The station, one of five set up in the metropolitan area, was run by scores of National Guardsmen who filled motorists’ tanks and helped city police officers direct traffic.
Lavone Ford, 73, who was visiting family in New York from South Carolina when Sandy hit, said he had waited in his car for 21
2 hours at a nearby filling station for gas but that the station ran out before he got to the front of the line.
He said he has waited another five hours to fill a five-gallon canister that he intends to use to start his return trip home. “I’m trying to get back to South Carolina,” he said.
Obama lists priorities
In Washington, President Obama visited the headquarters of the Federal Emergency Management Agency and held a conference call with the governors of the hardest-hit states — Connecticut, New York and New Jersey — and local officials whose communities were damaged by the storm.
“We still have a long way to go to make sure that the people of New Jersey, Connecticut, New York and some of the surrounding areas get their basic needs taken care of and that we start moving back to normalcy,” Obama said.
“A couple of things that we’ve emphasized: Number one, that it is critical for us to get power back on as quickly as possible. . . . Number two, we’re getting assets in to pump as much water out as possible. . . . Number three, making sure that people’s basic needs are taken care of. . . . Number four, debris removal is still important. Number five, making sure that the National Guard and other federal assets are in place to help with getting the transportation systems back up and running.”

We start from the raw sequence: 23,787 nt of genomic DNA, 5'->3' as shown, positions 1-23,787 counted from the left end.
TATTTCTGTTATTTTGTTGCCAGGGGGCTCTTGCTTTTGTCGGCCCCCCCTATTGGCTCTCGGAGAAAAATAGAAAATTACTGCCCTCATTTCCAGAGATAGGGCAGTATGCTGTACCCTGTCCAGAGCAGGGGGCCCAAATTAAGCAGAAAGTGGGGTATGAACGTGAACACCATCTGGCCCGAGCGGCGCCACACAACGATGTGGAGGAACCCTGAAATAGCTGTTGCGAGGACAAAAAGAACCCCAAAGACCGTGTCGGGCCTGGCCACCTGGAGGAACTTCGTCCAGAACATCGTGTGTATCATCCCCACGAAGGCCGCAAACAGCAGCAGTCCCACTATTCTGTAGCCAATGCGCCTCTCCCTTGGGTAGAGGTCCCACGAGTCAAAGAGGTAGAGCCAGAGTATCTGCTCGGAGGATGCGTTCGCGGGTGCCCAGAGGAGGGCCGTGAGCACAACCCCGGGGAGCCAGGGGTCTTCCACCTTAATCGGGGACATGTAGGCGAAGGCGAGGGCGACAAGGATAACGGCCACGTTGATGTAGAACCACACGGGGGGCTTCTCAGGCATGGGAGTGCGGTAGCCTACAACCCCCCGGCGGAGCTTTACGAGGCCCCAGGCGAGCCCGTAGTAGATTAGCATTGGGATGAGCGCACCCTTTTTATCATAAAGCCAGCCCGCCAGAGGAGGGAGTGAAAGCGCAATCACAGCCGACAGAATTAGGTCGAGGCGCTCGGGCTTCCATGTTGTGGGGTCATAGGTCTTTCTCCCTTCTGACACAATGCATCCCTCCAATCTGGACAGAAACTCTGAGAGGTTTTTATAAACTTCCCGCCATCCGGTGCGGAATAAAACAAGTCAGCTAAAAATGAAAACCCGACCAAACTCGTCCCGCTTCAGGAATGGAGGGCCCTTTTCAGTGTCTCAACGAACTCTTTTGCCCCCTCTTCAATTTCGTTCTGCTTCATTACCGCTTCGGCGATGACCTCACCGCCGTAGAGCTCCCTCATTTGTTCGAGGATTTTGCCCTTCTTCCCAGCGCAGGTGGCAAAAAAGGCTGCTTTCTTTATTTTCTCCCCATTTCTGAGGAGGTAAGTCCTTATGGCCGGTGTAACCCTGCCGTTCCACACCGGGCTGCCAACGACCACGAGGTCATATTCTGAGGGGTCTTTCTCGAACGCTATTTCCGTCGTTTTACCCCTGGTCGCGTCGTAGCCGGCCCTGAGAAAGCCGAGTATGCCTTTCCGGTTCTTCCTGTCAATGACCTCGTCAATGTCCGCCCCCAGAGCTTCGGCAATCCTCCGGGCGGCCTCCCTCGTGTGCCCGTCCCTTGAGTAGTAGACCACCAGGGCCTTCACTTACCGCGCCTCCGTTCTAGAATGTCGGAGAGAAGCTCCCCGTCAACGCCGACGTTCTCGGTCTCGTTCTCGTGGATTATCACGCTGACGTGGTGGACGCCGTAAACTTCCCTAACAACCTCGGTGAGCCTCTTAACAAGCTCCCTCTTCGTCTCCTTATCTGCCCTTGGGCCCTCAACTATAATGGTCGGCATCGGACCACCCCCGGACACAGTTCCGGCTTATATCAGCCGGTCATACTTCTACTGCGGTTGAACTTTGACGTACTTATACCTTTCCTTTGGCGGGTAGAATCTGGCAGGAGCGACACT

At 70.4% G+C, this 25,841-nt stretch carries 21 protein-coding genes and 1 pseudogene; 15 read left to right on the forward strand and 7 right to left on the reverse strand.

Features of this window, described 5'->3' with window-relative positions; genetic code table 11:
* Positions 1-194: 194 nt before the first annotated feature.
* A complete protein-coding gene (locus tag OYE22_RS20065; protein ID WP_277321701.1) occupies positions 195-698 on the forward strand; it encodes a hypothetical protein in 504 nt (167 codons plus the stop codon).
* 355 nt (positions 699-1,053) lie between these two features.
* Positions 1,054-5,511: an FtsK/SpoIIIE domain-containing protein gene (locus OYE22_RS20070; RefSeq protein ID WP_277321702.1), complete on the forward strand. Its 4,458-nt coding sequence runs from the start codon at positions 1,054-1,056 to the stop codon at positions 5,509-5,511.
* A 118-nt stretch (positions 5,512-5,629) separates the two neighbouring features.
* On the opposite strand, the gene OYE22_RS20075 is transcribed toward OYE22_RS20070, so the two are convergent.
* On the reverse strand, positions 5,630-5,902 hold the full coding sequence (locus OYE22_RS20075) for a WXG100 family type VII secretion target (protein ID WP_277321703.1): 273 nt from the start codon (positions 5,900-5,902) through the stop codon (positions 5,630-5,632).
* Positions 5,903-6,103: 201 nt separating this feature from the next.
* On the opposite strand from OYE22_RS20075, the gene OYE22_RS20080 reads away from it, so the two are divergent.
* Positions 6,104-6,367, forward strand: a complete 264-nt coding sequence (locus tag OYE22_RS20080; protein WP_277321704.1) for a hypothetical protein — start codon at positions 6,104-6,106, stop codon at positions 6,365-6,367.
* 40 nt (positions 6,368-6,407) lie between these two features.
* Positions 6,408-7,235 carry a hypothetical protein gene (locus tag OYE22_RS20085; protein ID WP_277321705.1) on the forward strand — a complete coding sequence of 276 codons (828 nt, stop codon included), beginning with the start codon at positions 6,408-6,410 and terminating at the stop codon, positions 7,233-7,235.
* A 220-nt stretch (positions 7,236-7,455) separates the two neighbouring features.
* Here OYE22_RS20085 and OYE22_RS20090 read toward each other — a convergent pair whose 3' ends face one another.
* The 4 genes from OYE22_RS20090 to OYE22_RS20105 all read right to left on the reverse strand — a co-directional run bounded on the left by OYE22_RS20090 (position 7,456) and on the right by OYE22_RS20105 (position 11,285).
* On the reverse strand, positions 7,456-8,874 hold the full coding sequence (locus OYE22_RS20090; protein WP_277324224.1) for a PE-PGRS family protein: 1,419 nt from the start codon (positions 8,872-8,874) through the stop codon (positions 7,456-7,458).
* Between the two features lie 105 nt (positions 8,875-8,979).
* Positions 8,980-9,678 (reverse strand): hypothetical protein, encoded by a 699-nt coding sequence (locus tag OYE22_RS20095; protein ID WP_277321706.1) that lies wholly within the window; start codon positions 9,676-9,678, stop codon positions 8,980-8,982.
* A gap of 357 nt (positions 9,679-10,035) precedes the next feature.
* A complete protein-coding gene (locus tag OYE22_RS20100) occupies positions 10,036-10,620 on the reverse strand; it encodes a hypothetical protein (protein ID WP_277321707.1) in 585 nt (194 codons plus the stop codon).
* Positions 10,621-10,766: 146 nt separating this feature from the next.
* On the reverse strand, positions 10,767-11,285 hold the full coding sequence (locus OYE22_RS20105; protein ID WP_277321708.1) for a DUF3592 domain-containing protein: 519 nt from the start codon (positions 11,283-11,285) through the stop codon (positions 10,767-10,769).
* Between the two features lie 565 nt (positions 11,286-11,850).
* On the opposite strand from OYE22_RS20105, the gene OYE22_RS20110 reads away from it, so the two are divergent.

Obama expressed concern about the prospects of people enduring an extended period of time without water and power, particularly when temperatures on the East Coast are dropping.
Juan Perez, 36, a mechanic who can’t work for now because his employer in Jersey City is flooded, left his wife and two children waiting in their car as he took his place in line at a Newark gas station, hoping to fill two red cans with gas for their generator.
“It’s to power my house and keep my family warm,” he explained. “We’re spending half our time in the car just to keep warm.”
Shauron Sears, 37, a waitress, said she spent 12 hours vainly waiting for gas on Friday and another hour waiting Saturday at a Sunoco station on McCarter Highway. Just as she got to the front of the line, a manager started waving his arms and shouting, “No more gas!”
Sears said she lives three blocks from the beach, and since her house flooded she and her family have been camping at her sister’s house in Orange, N.J. Nine people are in the house, including a baby, and Sears is eager to return to her own home. But her first priority is to get gas.
“There are people who are buying gas and selling it for $8 a gallon,” she said. “Maybe I can buy some from them.”
Kenia Adradi, 33, a legal secretary, wouldn’t pull out of line even after hearing that the gas was all gone.
“I’m gonna sit here,” she said, her mother by her side. “I don’t want to leave the line and find a fuel truck comes to deliver gas. I’ll try to tough it out and see what happens.”
Some motorists tried to use their waiting time productively.
Rich Smith, 43, a limo driver, read news on his laptop and talked to his sister on his cellphone during his four-hour wait. Ed Flanagan, 45, a financial consultant, read two newspapers cover to cover and listened to the radio during his 31
For the most part, even those who drove away to look for another open gas station with another long line reacted with equanimity.
“We’ve been nomads since Wednesday, going from hotel to hotel,” said Brian Bishop, 42, a marketer, as a friend helped him siphon gas into his car from a jerrycan that a friend had filled and given to him.
“But our homes are still standing. We still have our personal belongings. When you look at TV, you see others who are so much worse off.”
Lynch reported from Brooklyn.